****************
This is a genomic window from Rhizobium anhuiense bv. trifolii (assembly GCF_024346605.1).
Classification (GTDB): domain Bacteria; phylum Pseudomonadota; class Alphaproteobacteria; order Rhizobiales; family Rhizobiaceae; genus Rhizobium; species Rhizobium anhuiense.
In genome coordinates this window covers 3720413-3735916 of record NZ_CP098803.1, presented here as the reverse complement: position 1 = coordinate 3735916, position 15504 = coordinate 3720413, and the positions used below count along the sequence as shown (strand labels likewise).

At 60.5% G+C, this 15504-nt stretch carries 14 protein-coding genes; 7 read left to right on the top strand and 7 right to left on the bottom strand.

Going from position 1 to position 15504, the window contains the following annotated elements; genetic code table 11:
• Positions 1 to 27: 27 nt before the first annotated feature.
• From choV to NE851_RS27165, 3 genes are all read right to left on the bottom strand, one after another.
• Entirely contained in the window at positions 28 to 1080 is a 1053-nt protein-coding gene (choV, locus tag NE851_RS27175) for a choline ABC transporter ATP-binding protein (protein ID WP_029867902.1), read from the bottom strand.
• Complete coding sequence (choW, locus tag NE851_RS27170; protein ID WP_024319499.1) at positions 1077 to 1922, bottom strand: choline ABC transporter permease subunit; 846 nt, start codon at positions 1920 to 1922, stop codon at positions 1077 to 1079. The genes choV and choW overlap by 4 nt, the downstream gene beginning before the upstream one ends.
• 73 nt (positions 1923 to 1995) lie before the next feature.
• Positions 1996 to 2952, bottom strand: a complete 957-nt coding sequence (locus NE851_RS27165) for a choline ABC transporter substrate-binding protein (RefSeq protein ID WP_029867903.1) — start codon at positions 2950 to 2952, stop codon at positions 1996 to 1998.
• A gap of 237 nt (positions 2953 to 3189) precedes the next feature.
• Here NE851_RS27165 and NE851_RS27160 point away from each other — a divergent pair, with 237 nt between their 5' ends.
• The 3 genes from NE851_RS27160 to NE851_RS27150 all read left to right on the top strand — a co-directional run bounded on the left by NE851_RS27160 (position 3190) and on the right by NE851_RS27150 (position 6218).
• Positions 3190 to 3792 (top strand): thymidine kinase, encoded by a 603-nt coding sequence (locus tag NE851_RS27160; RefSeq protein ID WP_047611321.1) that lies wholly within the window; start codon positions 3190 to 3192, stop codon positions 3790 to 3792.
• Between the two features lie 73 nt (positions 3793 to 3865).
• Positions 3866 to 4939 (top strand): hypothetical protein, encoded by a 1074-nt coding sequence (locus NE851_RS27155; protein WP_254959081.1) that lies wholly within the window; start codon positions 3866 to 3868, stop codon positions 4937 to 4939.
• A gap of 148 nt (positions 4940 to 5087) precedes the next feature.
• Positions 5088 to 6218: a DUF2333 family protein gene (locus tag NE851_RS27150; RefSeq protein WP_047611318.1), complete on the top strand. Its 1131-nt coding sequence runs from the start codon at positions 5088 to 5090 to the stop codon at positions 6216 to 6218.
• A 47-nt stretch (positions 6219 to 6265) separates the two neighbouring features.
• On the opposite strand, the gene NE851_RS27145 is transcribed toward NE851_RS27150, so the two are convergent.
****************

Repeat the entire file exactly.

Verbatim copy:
This is a genomic window from Rhizobium anhuiense bv. trifolii (assembly GCF_024346605.1).
Classification (GTDB): domain Bacteria; phylum Pseudomonadota; class Alphaproteobacteria; order Rhizobiales; family Rhizobiaceae; genus Rhizobium; species Rhizobium anhuiense.
In genome coordinates this window covers 3720413-3735916 of record NZ_CP098803.1, presented here as the reverse complement: position 1 = coordinate 3735916, position 15504 = coordinate 3720413, and the positions used below count along the sequence as shown (strand labels likewise).

At 60.5% G+C, this 15504-nt stretch carries 14 protein-coding genes; 7 read left to right on the top strand and 7 right to left on the bottom strand.

Going from position 1 to position 15504, the window contains the following annotated elements; genetic code table 11:
• Positions 1 to 27: 27 nt before the first annotated feature.
• From choV to NE851_RS27165, 3 genes are all read right to left on the bottom strand, one after another.
• Entirely contained in the window at positions 28 to 1080 is a 1053-nt protein-coding gene (choV, locus tag NE851_RS27175) for a choline ABC transporter ATP-binding protein (protein ID WP_029867902.1), read from the bottom strand.
• Complete coding sequence (choW, locus tag NE851_RS27170; protein ID WP_024319499.1) at positions 1077 to 1922, bottom strand: choline ABC transporter permease subunit; 846 nt, start codon at positions 1920 to 1922, stop codon at positions 1077 to 1079. The genes choV and choW overlap by 4 nt, the downstream gene beginning before the upstream one ends.
• 73 nt (positions 1923 to 1995) lie before the next feature.
• Positions 1996 to 2952, bottom strand: a complete 957-nt coding sequence (locus NE851_RS27165) for a choline ABC transporter substrate-binding protein (RefSeq protein ID WP_029867903.1) — start codon at positions 2950 to 2952, stop codon at positions 1996 to 1998.
• A gap of 237 nt (positions 2953 to 3189) precedes the next feature.
• Here NE851_RS27165 and NE851_RS27160 point away from each other — a divergent pair, with 237 nt between their 5' ends.
• The 3 genes from NE851_RS27160 to NE851_RS27150 all read left to right on the top strand — a co-directional run bounded on the left by NE851_RS27160 (position 3190) and on the right by NE851_RS27150 (position 6218).
• Positions 3190 to 3792 (top strand): thymidine kinase, encoded by a 603-nt coding sequence (locus tag NE851_RS27160; RefSeq protein ID WP_047611321.1) that lies wholly within the window; start codon positions 3190 to 3192, stop codon positions 3790 to 3792.
• Between the two features lie 73 nt (positions 3793 to 3865).
• Positions 3866 to 4939 (top strand): hypothetical protein, encoded by a 1074-nt coding sequence (locus NE851_RS27155; protein WP_254959081.1) that lies wholly within the window; start codon positions 3866 to 3868, stop codon positions 4937 to 4939.
• A gap of 148 nt (positions 4940 to 5087) precedes the next feature.
• Positions 5088 to 6218: a DUF2333 family protein gene (locus tag NE851_RS27150; RefSeq protein WP_047611318.1), complete on the top strand. Its 1131-nt coding sequence runs from the start codon at positions 5088 to 5090 to the stop codon at positions 6216 to 6218.
• A 47-nt stretch (positions 6219 to 6265) separates the two neighbouring features.
• On the opposite strand, the gene NE851_RS27145 is transcribed toward NE851_RS27150, so the two are convergent.